Image 9: Distance between the location where the ‘Berdyansk’ came under fire according to the FSB, and the coastline of Crimea.

As can be seen in the above image, the FSB data, if correct, shows that the ‘Berdyansk’ was 22.72km from the coast of Crimea, and more than 500m outside of Russian-claimed territorial waters when it came under fire.

Ukraine for its part provided less detailed information regarding key locations during this period.

Image 9: Ukrainian release showing the locations of the capture of the three ships.

Image 10: Ukrainian release showing the locations of the capture of the three ships.

Unfortunately, while Ukraine asserts that its ships were outside of the 12 nautical mile UNCLOS limit, even if their location data is taken at face value, it is inconclusive. This is due to the fact that they only provided 4-digit locations. Such locations do not pinpoint a single point but rather a rectangle approximately 1.8 km on the N-S axis and 1.3km on the E-W axis. Given this level of imprecision, the positions could be potentially within, or outside of the 12 nautical mile limit. Ukraine likely does have access to more precise location data, and could make this public if it wishes to add clarity.

Additionally, an alleged mayday call released by Ukrainian publication Liga Novosti from one of the three Ukrainian vessels includes the audio “How many wounded do you have? I need help! I need help! Mayday! Mayday!” followed by the coordinates N 44° 51’ 00’’, E 36° 23’ 04’’. This location is southwest of the position Russia claims it fired on the ‘Berdyansk’, and is also outside of the 12 nautical mile limit, and thus in international waters.

As for the details of the confrontation itself, we again fall back on statements by both Ukraine and Russia, in lieu of primary sources. Interestingly, neither country’s statements contradict the other aside from their positions relative to the territorial waters line. Both sides claim that Russian forces shot at and crippled the ‘Berdyansk’, capturing it and the tug Yani Kapu shortly after. Initially, the Ukrainian military claimed that both the ‘Berdyansk’ and the ‘Nikopol’ ships had been damaged, before clarifying at 23:20 (Russian time) that only the ‘Berdyansk’ was hit.

Image 10: Damage to the Ukrainian Navy ship ‘Berdyansk’

Image 11: Damage to the Ukrainian Navy ship ‘Berdyansk’

Photos of the Ukrainian ships in port in Kerch post-capture show many small calibre bullet holes in the ‘Berdyansk’ as well as at least one large calibre hole in its bridge. This larger hit especially confirms that Russian forces were not shooting to disable the vessel, but rather to harm the crew. The FSB release itself notes that the Russian Coast Guard vessel ‘Izumrud’ issued threats to the ‘Berdyansk’ that “weapons to kill” would be used if the vessel did not comply with its request to stop.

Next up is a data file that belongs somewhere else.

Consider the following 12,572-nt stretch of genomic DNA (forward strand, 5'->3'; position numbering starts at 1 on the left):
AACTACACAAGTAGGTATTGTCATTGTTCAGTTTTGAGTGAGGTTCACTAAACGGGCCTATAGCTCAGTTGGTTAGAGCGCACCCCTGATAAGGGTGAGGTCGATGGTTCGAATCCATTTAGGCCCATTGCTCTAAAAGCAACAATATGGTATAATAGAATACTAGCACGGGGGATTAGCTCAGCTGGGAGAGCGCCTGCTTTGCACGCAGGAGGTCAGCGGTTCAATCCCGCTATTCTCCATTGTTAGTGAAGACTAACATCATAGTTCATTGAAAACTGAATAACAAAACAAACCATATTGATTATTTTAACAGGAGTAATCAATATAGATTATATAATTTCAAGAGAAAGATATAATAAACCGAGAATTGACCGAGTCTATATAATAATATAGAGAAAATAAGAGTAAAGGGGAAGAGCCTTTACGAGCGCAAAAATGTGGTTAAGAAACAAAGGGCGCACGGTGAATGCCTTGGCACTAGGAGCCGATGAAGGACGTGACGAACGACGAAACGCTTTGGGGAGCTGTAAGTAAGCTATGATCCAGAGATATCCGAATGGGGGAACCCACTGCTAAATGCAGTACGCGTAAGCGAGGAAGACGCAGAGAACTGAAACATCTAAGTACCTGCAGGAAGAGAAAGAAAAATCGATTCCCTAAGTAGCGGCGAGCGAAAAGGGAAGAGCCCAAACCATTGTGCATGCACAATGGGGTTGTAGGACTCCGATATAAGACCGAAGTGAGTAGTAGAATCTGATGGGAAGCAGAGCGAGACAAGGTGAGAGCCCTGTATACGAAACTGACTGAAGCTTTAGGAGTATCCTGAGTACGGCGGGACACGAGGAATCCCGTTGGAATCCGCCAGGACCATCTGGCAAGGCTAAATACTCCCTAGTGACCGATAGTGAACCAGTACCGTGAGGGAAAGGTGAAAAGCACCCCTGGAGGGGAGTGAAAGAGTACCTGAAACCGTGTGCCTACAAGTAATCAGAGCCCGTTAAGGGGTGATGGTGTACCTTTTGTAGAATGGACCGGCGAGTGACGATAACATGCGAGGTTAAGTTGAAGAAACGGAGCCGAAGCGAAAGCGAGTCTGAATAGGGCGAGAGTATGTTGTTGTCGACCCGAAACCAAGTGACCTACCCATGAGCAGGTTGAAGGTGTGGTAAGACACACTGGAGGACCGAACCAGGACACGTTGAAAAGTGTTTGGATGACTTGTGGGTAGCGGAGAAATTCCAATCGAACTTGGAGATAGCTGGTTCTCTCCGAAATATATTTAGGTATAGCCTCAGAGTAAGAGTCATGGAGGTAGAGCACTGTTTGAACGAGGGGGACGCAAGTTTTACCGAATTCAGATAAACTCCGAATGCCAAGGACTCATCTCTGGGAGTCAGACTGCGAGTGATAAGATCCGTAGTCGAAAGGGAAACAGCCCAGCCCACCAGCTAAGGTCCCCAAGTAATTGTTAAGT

Image 12: Interactive map showing key positions and events from the 25th of November


From this information, several things are made clear. Firstly, based on geolocated video footage, Ukrainian ships did enter Russian-claimed territorial waters, both that of Crimea and mainland Russia in the Kerch Strait. Ukraine nonetheless argues this was legally permissible due to the 2003 agreement between the two countries. Secondly, we can say that the Ukrainian tug ‘Yani Kapu’ was intentionally rammed at least four times over a period of at least an hour. Thirdly, based on information provided by the Russian FSB which appears to incriminate themselves, the shooting of the ‘Berdyansk’ most likely took place in international waters.

(18:31 GMT – 1/12/18 – This article was updated to reflect that the ownership of the territorial waters extending from Crimea is disputed between Russia and Ukraine. They are in fact only Russian-claimed territorial waters, rather than internationally recognised boundaries. )

Michael Cruickshank

Michael Cruickshank is an Australian freelance conflict journalist currently based in Berlin, specialising in the OSINT, defense, the (mis)use of technology, and climate conflicts

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    As the Ukrainians failed to provide full information beforehand and did not take on required pilots , they got exactly what they must have expected . And were told to obtain .
    This site increasingly reeks of being intimately linked to an agenda born of the UK intel community . Itself no doubt working as intimately with the US Deep State with its need to foment hate and chaos .
    Makes me squirm to be British and linked to the filthy use of the Five Eyes Agreement .

    • MichaeltheBicycle

      I dont think you read the article properly or maybe you are just lacking intellectual capacity.

      • JustADude

        You think rayrayahyeh really cares about the contents of the article? XD I guess this was just to denigrate this site.

        BTW. very good article once again bellingcat.